Close Reading; Walt Whitman's Song of Myself
Grading in this course will be on a percentage system. There are three categories of assessments - commonplace journal/daily assignments, short papers/video, and exams. Each assignment in each category will be totaled and then added into your final grade as a percentage. Make sure you allow adequate time to complete, proofread, and submit each activity. All direct quotes and paraphrased materials must be appropriately referenced using MLA format. If you have questions about the MLA format, please check the Purdue OWL style guide available here:
(https://owl.purdue.edu/owl/research and citation/mla_style/mla formatting and style guide/mla general format.html)
Commonplace Book /Daily Assignments/Participation: (30%)
This category includes all activities that are assigned to make sure that you are critically reading and engaging with the course materials. A majority of your participation grade will come from your Commonplace Book. This is a notebook you will bring daily to class in which you will write down interesting ideas, quotes, and responses to questions that I ask. If you miss class, you can fill in the entries afterwards by checking the power point for questions. You will turn it in 4 times over the course of the semester and it will be graded. Each submission is worth 25 points each. You will earn the full points if you are engaged, answering all the submission questions with thoughtful response, and generally reflecting on the reading.
Close Reading Papers: (15%)
As we learn how to analyze writings, we also want to learn how to become better writers ourselves. These two skills go hand in hand. In this class, you will have two short close reading papers which are intended to help you learn how to analyze texts and interpret texts. These two papers will be at least 750 words each. We will talk more about close reading in class. However, in the papers I will be looking for deep focus on a small section of a text. This may be as small as a couple of sentences, or a few connected passages. With close reading you want to go deep rather than broad. Think about a word, an image, an exchange, in the text and analyze what that particular moment is doing - what kinds of meaning is being made in that moment/word/phrase/or image? What is the language, setting, significance of that moment? Then, in the last paragraph, think about how that particular moment connects with a larger theme, or themes of the novel. The deadlines for your close reading papers will be staggered throughout the course of the semester. In the first week of class, you will choose your own deadlines.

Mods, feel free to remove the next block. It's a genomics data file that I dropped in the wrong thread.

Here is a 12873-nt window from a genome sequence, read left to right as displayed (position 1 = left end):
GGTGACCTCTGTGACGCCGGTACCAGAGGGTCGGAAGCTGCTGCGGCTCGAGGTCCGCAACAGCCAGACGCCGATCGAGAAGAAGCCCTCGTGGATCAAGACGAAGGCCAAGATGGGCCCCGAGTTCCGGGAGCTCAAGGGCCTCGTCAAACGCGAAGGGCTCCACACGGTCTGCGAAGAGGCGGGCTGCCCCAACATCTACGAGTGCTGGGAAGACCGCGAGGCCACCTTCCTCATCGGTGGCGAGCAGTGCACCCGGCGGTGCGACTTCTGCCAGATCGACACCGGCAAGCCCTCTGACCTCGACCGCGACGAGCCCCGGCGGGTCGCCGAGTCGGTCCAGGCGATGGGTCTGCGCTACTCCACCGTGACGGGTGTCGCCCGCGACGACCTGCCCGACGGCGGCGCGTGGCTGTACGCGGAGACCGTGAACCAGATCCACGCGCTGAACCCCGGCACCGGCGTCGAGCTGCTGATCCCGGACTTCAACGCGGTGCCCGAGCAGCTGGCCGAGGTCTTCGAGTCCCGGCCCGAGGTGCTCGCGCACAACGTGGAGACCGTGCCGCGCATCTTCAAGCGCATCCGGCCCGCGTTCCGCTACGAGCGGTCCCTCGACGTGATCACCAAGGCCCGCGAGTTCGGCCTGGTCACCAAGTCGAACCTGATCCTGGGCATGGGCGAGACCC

Origin Story Analysis Essays (15%)
Another important element of literary analysis is comparative thinking. How do you analyze the relationship between one event and another? Between one time period and another? What does it mean to make careful comparisons that take a text's content and time period into consideration? How do we understand the past
Close Reading; Walt Whitman's Song of Myself
Walt Whitman transmitted the underlying theme of the Transcendental Movement that nature is part of humans and that people have knowledge about themselves that transcends their surroundings. This effort successfully dispelled racism, segregationist, and slavery by pointing out that all are human and will return to the natural world in Song of Myself. Whitman takes a stance against these beliefs. The term identity appears multiple times and emerges as the overarching topic. Ultimately, one's identity is made up of good and poor characteristics, which are equally significant. An individual's identity, for example, can affect how they view others. One must develop their own identity while simultaneously respecting the uniqueness of others around them.